The orbital speed of the Earth around the Sun averages about 30 km/s (108,000 km/h), which is fast enough to cover the planet's diameter (about 12,700 km) in seven minutes

So you only need to change the time of intersection of the asteroid orbit and our orbit by a little over 7 minutes in order for it to miss us completely.

Copper Bezel
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### Re: Asteroid redirection question

That target is always somewhere, though. It's not as if the asteroid has to aim. The only thing that affects the statistics is the cross section, right?
So much depends upon a red wheel barrow (>= XXII) but it is not going to be installed.

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PM 2Ring
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### Re: Asteroid redirection question

Copper Bezel wrote:That target is always somewhere, though. It's not as if the asteroid has to aim.

Copper Bezel wrote:The only thing that affects the statistics is the cross section, right?

Sort of. But the effective cross section of the Earth depends on the angle that the asteroid's orbit intersects Earth's orbit. If the angle is close to a right angle, we're a relatively small target, and the 7 minute figure I quoted before is relevant, but if the angle is highly acute then our effective cross section is larger, and the difference between our velocity and the asteroid's is much smaller, so it takes longer for the asteroid to pass us. On the up side, the smaller velocity difference makes the asteroid a bit less dangerous if it actually hits the Earth.

The orbit intersection angle can be fairly stable over many orbits, but it can also change both periodically and chaotically. Many Earth-crossing bodies have complex orbits that are in resonance with the orbits of the planets whose orbits they cross. That can give some stability to the orbit intersection angle, but if the asteroid has a close encounter with a planet it can change the orbit considerably, making it very difficult to do accurate long term orbital predictions for these bodies. And to predict future collisions with Earth, we need the orbital predictions to be of an order of accuracy consistent with the 7 minute window I mentioned in my previous post. (I should note that if the orbit intersection angle is very acute, that raises the odds that the asteroid's orbit will be gravitationally perturbed by a close encounter).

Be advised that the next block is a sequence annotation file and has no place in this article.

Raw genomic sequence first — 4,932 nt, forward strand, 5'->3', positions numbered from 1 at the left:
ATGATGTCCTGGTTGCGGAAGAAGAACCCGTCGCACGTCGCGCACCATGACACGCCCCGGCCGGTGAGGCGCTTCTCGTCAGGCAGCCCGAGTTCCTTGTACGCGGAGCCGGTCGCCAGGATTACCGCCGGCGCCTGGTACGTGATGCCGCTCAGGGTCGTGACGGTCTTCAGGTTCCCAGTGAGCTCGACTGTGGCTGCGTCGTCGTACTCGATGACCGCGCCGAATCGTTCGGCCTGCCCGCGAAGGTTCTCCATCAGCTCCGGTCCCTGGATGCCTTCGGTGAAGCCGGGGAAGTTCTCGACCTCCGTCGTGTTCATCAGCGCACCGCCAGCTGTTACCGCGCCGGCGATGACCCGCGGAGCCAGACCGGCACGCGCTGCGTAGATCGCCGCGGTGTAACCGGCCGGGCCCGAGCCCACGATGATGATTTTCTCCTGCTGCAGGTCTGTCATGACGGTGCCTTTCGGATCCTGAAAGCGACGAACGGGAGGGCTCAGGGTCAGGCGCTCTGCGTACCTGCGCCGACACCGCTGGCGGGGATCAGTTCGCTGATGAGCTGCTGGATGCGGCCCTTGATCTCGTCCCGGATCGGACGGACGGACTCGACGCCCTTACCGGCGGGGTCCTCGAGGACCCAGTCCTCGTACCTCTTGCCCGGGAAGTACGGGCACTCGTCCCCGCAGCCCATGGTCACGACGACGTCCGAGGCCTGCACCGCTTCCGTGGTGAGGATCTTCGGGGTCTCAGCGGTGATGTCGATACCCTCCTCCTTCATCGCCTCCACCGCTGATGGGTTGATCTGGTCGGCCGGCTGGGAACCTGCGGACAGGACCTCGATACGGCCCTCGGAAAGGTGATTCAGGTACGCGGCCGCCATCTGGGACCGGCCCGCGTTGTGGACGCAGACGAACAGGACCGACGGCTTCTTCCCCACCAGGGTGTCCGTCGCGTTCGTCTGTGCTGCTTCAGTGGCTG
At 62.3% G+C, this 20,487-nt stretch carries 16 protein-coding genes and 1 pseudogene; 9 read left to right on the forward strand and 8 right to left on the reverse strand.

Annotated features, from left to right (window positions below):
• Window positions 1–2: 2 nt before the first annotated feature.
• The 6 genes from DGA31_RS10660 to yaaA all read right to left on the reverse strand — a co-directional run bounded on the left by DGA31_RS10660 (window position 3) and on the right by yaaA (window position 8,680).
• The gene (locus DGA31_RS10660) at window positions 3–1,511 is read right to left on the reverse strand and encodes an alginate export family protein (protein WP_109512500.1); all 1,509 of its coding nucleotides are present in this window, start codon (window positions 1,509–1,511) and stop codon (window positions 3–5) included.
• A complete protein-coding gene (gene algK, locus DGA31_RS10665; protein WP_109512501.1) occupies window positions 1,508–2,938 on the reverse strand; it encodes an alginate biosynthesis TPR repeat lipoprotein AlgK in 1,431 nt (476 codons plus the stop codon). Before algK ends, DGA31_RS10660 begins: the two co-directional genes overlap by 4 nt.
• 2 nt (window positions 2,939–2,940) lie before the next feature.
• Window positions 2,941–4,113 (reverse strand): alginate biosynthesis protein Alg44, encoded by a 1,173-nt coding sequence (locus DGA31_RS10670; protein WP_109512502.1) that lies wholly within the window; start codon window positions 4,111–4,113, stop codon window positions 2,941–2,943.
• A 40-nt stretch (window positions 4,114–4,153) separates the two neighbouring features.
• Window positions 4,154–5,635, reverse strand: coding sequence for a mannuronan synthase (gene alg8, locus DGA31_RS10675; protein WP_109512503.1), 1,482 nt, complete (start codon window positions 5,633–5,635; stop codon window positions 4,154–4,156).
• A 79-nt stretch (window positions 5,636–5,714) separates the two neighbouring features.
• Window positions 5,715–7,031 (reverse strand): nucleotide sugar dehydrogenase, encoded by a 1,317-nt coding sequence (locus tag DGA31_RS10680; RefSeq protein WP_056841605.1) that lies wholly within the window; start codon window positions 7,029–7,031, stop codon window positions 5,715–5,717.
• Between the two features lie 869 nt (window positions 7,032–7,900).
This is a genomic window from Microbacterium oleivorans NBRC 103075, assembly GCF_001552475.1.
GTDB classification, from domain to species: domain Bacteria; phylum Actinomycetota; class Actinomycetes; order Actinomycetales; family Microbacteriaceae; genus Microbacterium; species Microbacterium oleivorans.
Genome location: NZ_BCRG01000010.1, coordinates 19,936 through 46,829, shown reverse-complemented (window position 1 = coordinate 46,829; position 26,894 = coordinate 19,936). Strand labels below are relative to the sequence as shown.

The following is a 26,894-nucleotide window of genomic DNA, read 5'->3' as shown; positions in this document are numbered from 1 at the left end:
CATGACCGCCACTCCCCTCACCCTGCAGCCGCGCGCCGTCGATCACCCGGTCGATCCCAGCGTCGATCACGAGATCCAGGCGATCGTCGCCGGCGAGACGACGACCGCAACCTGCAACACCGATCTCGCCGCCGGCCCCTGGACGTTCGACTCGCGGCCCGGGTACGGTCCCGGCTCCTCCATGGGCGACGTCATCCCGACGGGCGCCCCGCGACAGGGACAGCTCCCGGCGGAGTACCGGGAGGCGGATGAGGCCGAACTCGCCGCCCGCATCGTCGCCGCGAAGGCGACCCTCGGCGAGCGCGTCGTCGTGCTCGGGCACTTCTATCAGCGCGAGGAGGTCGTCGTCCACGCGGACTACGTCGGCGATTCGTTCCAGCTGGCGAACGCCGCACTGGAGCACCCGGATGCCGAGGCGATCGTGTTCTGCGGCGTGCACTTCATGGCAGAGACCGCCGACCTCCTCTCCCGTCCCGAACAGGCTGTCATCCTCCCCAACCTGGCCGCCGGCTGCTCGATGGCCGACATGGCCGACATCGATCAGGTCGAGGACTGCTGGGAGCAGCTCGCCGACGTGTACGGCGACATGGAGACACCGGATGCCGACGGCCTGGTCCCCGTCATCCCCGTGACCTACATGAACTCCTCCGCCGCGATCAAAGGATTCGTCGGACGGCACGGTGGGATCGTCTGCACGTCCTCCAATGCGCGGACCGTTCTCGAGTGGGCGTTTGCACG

So if we're serious about deflecting asteroids, we don't want to merely prevent a particular encounter, we want to modify the asteroid's orbit so that it no longer crosses our path, and that means that we really need to put it into an orbit with long-term predictability.

As I've mentioned in other threads, I'm not a fan of destroying near-Earth asteroids. They may be a valuable source of raw materials for near-Earth space industries in the not too distant future, so to me it makes a lot of sense to move them into safe parking orbits, if we have the skills & energy to do so.

idobox
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### Re: Asteroid redirection question

PM 2Ring wrote:As I've mentioned in other threads, I'm not a fan of destroying near-Earth asteroids. They may be a valuable source of raw materials for near-Earth space industries in the not too distant future, so to me it makes a lot of sense to move them into safe parking orbits, if we have the skills & energy to do so.

My point of view is that we shouldn't take any risk. A 50m rock can cause a lot of damage if you can't move it out of the way, and it is not that precious, as there are other ones.
It seems to be easier to move an asteroid than to destroy it if we do it early enough, but if there is a risk of failing to move it enough, I'm totally for destroying it.
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Copper Bezel
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### Re: Asteroid redirection question

PM 2Ring, that makes a lot of sense - thanks for the clarification. I especially didn't think about the fact that gravity has a bigger part to play if the relative velocity is lower.
So much depends upon a red wheel barrow (>= XXII) but it is not going to be installed.

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jules.LT
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### Re: Asteroid redirection question

webgrunt wrote:send a spacecraft to the asteroid, whereupon the spacecraft would match the asteroid's speed and direction, and hover above it for an extended time period. Supposedly the gravitational attraction will very gradually nudge the asteroid' toward the spacecraft, changing the orbit enough to miss the earth.